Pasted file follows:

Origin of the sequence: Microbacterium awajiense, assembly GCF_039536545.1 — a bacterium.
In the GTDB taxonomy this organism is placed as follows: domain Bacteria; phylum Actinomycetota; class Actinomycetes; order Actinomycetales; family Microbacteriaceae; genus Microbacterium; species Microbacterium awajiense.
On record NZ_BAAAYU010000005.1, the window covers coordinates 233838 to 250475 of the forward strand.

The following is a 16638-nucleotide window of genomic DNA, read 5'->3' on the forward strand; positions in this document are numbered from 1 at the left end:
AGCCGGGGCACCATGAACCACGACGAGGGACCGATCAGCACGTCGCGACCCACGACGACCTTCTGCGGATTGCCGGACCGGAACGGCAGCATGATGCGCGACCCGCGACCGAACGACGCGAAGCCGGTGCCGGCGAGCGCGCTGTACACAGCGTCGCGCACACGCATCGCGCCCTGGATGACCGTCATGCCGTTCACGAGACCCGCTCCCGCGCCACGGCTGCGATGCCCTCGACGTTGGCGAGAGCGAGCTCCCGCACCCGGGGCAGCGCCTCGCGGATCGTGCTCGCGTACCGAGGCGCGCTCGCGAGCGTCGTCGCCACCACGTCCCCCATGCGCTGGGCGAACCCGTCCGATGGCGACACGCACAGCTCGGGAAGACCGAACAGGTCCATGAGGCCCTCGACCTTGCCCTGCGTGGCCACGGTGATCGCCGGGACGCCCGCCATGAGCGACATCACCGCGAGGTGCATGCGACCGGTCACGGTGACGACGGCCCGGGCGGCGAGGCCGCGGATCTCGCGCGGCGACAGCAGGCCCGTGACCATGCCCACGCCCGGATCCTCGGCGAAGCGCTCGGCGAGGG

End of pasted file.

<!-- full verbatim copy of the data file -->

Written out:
Origin of the sequence: Microbacterium awajiense, assembly GCF_039536545.1 — a bacterium.
In the GTDB taxonomy this organism is placed as follows: domain Bacteria; phylum Actinomycetota; class Actinomycetes; order Actinomycetales; family Microbacteriaceae; genus Microbacterium; species Microbacterium awajiense.
On record NZ_BAAAYU010000005.1, the window covers coordinates 233838 to 250475 of the forward strand.

The following is a 16638-nucleotide window of genomic DNA, read 5'->3' on the forward strand; positions in this document are numbered from 1 at the left end:
AGCCGGGGCACCATGAACCACGACGAGGGACCGATCAGCACGTCGCGACCCACGACGACCTTCTGCGGATTGCCGGACCGGAACGGCAGCATGATGCGCGACCCGCGACCGAACGACGCGAAGCCGGTGCCGGCGAGCGCGCTGTACACAGCGTCGCGCACACGCATCGCGCCCTGGATGACCGTCATGCCGTTCACGAGACCCGCTCCCGCGCCACGGCTGCGATGCCCTCGACGTTGGCGAGAGCGAGCTCCCGCACCCGGGGCAGCGCCTCGCGGATCGTGCTCGCGTACCGAGGCGCGCTCGCGAGCGTCGTCGCCACCACGTCCCCCATGCGCTGGGCGAACCCGTCCGATGGCGACACGCACAGCTCGGGAAGACCGAACAGGTCCATGAGGCCCTCGACCTTGCCCTGCGTGGCCACGGTGATCGCCGGGACGCCCGCCATGAGCGACATCACCGCGAGGTGCATGCGACCGGTCACGGTGACGACGGCCCGGGCGGCGAGGCCGCGGATCTCGCGCGGCGACAGCAGGCCCGTGACCATGCCCACGCCCGGATCCTCGGCGAAGCGCTCGGCGAGGG